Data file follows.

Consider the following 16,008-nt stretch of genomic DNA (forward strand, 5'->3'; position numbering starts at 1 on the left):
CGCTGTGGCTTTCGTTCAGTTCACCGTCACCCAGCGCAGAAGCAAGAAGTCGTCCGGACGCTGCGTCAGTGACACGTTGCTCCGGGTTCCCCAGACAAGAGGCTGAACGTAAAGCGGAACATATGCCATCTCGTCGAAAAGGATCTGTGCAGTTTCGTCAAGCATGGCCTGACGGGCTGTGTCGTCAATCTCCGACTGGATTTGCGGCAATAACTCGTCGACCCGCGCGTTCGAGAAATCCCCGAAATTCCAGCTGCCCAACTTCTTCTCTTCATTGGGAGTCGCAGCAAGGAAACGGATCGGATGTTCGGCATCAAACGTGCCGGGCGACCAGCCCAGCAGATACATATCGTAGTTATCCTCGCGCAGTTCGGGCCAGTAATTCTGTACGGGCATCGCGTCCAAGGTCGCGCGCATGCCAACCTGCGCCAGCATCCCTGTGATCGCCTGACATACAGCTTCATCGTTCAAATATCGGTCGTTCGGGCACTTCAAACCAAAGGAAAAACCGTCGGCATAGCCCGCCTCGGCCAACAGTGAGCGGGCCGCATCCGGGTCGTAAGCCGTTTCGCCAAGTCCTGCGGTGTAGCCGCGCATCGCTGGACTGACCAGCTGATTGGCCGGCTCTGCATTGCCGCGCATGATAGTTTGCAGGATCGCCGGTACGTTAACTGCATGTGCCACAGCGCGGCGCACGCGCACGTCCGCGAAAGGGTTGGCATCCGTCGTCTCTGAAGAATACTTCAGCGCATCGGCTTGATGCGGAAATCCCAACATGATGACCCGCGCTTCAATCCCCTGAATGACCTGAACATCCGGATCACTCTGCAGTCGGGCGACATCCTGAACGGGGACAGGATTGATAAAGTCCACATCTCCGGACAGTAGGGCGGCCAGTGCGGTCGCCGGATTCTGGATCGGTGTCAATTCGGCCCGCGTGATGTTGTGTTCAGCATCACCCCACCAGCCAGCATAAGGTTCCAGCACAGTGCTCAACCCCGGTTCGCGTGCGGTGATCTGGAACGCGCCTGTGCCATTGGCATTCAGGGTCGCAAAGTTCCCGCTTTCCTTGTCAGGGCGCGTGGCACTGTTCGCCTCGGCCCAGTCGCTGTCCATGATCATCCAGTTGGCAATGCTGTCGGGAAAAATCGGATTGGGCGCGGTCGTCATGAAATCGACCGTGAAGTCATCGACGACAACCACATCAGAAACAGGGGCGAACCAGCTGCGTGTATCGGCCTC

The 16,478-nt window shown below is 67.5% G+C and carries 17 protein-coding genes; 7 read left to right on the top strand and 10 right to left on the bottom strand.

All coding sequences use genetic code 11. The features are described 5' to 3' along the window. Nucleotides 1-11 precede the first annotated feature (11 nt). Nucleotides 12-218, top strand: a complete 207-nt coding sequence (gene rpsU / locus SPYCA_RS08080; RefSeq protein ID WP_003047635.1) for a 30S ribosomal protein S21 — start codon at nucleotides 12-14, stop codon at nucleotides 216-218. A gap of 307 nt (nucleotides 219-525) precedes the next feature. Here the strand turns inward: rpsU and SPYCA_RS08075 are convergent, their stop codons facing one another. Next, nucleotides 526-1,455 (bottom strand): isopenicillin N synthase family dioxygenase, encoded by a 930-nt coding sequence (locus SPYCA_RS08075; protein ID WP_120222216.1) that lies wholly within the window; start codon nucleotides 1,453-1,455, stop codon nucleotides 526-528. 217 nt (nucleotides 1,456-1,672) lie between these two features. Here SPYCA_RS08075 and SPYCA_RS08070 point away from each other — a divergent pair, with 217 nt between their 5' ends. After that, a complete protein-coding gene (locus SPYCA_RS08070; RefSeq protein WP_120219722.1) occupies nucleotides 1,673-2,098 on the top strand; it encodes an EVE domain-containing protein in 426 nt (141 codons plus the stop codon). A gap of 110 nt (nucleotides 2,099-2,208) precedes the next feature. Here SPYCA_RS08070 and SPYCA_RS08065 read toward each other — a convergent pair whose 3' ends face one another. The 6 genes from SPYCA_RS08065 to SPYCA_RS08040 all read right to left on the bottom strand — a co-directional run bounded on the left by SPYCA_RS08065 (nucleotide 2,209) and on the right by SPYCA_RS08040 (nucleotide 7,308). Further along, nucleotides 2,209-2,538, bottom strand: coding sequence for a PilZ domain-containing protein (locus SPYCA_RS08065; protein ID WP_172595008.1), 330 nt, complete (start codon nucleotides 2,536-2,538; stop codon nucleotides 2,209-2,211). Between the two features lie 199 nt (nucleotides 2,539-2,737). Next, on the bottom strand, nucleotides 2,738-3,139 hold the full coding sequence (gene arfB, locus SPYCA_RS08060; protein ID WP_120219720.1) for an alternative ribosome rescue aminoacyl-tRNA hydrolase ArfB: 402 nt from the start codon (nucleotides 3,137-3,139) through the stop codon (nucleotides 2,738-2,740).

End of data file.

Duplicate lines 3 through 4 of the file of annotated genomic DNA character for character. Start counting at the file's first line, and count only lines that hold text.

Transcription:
The 16,478-nt window shown below is 67.5% G+C and carries 17 protein-coding genes; 7 read left to right on the top strand and 10 right to left on the bottom strand.

All coding sequences use genetic code 11. The features are described 5' to 3' along the window. Nucleotides 1-11 precede the first annotated feature (11 nt). Nucleotides 12-218, top strand: a complete 207-nt coding sequence (gene rpsU / locus SPYCA_RS08080; RefSeq protein ID WP_003047635.1) for a 30S ribosomal protein S21 — start codon at nucleotides 12-14, stop codon at nucleotides 216-218. A gap of 307 nt (nucleotides 219-525) precedes the next feature. Here the strand turns inward: rpsU and SPYCA_RS08075 are convergent, their stop codons facing one another. Next, nucleotides 526-1,455 (bottom strand): isopenicillin N synthase family dioxygenase, encoded by a 930-nt coding sequence (locus SPYCA_RS08075; protein ID WP_120222216.1) that lies wholly within the window; start codon nucleotides 1,453-1,455, stop codon nucleotides 526-528. 217 nt (nucleotides 1,456-1,672) lie between these two features. Here SPYCA_RS08075 and SPYCA_RS08070 point away from each other — a divergent pair, with 217 nt between their 5' ends. After that, a complete protein-coding gene (locus SPYCA_RS08070; RefSeq protein WP_120219722.1) occupies nucleotides 1,673-2,098 on the top strand; it encodes an EVE domain-containing protein in 426 nt (141 codons plus the stop codon). A gap of 110 nt (nucleotides 2,099-2,208) precedes the next feature. Here SPYCA_RS08070 and SPYCA_RS08065 read toward each other — a convergent pair whose 3' ends face one another. The 6 genes from SPYCA_RS08065 to SPYCA_RS08040 all read right to left on the bottom strand — a co-directional run bounded on the left by SPYCA_RS08065 (nucleotide 2,209) and on the right by SPYCA_RS08040 (nucleotide 7,308). Further along, nucleotides 2,209-2,538, bottom strand: coding sequence for a PilZ domain-containing protein (locus SPYCA_RS08065; protein ID WP_172595008.1), 330 nt, complete (start codon nucleotides 2,536-2,538; stop codon nucleotides 2,209-2,211). Between the two features lie 199 nt (nucleotides 2,539-2,737). Next, on the bottom strand, nucleotides 2,738-3,139 hold the full coding sequence (gene arfB, locus SPYCA_RS08060; protein ID WP_120219720.1) for an alternative ribosome rescue aminoacyl-tRNA hydrolase ArfB: 402 nt from the start codon (nucleotides 3,137-3,139) through the stop codon (nucleotides 2,738-2,740).